I didn’t really care about being told I was smart or funny- even though I was told that, those weren’t the things I saw my male friends (overtly) valuing and I really wanted to be valued by dudes; after all, being valued by men was being held up as thing pinnacle of awesomness by society.

  3. Boganette says:

    “Back in the day, when Sue and her twin sister Helen were the stuff of undergraduate fantasy” – Are you fucking kidding me right now?!?!

    “Being all mealy mouthed just makes her look like a bad tempered old bag” – This woman is fucking PAID to write this shit.


    • steph says:

      I think she forgot to use the words shrill, lonely, jealous, angry, over-reacting, harpy, crone, or other shitty words used to shut women up. Kerre’s off her game, obviously.

  4. Richard says:

    I can already hear the people saying “but Kerre Woodham can’t be sexist because she’s a woman, lol!”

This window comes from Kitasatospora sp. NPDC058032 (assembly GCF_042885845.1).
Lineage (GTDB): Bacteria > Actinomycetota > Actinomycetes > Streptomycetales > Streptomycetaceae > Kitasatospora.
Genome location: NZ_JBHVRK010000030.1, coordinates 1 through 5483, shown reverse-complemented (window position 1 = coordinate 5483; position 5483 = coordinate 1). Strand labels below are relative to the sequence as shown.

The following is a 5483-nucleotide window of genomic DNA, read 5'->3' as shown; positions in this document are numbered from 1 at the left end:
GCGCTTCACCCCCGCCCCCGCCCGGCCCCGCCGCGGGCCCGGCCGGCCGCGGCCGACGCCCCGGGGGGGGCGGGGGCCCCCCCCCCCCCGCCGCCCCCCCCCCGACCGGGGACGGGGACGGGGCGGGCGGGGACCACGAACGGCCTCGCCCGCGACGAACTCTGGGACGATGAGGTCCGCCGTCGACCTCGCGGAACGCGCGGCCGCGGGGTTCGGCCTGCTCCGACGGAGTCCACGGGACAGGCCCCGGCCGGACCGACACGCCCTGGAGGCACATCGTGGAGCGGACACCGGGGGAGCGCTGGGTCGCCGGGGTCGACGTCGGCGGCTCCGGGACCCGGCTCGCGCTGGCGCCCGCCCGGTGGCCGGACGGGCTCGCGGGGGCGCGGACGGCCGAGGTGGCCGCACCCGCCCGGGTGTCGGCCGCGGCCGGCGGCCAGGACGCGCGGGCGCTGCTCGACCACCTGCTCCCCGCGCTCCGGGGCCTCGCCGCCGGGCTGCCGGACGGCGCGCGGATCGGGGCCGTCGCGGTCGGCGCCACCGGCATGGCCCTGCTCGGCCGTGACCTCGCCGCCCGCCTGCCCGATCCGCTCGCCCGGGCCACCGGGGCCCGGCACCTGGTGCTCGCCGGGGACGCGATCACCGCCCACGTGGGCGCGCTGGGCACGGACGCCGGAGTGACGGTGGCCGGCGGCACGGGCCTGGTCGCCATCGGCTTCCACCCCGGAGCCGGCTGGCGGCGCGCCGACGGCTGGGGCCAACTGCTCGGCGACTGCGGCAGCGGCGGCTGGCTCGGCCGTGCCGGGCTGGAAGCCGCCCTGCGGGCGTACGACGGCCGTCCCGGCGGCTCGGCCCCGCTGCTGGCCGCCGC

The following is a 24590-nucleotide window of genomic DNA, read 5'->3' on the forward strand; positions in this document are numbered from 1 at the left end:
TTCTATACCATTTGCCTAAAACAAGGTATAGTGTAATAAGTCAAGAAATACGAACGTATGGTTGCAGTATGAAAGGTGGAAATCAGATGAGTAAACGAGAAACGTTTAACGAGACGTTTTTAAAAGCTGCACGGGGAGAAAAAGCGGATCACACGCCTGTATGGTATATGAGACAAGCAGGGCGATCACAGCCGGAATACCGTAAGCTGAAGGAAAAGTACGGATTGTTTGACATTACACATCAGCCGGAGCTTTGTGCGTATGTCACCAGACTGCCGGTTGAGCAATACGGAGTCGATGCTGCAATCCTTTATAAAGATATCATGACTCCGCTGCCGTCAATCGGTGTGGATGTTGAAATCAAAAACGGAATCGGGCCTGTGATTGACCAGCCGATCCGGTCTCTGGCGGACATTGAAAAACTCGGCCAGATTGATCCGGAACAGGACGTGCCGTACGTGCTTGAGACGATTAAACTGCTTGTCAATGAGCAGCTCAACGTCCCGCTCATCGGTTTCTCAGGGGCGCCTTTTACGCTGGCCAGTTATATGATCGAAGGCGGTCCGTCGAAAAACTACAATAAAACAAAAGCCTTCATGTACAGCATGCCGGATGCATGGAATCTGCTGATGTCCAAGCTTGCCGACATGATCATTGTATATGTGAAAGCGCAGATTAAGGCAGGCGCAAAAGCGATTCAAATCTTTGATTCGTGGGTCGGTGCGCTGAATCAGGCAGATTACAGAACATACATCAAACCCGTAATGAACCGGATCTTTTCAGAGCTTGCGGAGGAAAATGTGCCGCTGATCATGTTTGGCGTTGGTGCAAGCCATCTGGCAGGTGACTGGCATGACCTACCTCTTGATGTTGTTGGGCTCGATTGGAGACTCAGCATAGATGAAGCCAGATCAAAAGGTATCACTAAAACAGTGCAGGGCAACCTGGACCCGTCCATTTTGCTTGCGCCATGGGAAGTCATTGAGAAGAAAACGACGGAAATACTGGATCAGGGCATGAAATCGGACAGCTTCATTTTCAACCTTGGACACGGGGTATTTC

The people who say this are idiots.

    • steph says:

      Yep, in fact I’m sure people have already said it before in reponse to other shitty sexism coming from her.

      I bet if someone’s talking about the Key issue and denounces it, someone else will go “Oh but Kerre doesn’t think it was a big deal, and she’s a woman!”. She’ll be that female friend that people always seem to have when they’re trying to defend their sexist opinion: “well my friend’s a woman and she says….”. Sigh.

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  6. Amanda says:

    Key has a female friend over at Teh Herald too!

    For the tl;dr: Haven’t you got bigger problems to think about? That’s not sexism, this is, my anecdata stands. THE END.

    My favourite line: “Anyway, we also know the Prime Minister has had a vasectomy, so there’s zero chance the power band he’s been wearing is intended to help produce a Hollywood baby.”

    Yes, because EVERYONE knows that the only reason you have sex is to procreate, and the only reason hollywood women exist is to create the next generation of good lookers. Ergo, no babeh makin facility, no need to bang ’em *facepalm*

    • steph says:

      I just dashed off a post about this before I saw your comment! Headdesked so hard over it. Such a crock of “stop getting so upset, it was nothing”, dismissive crap.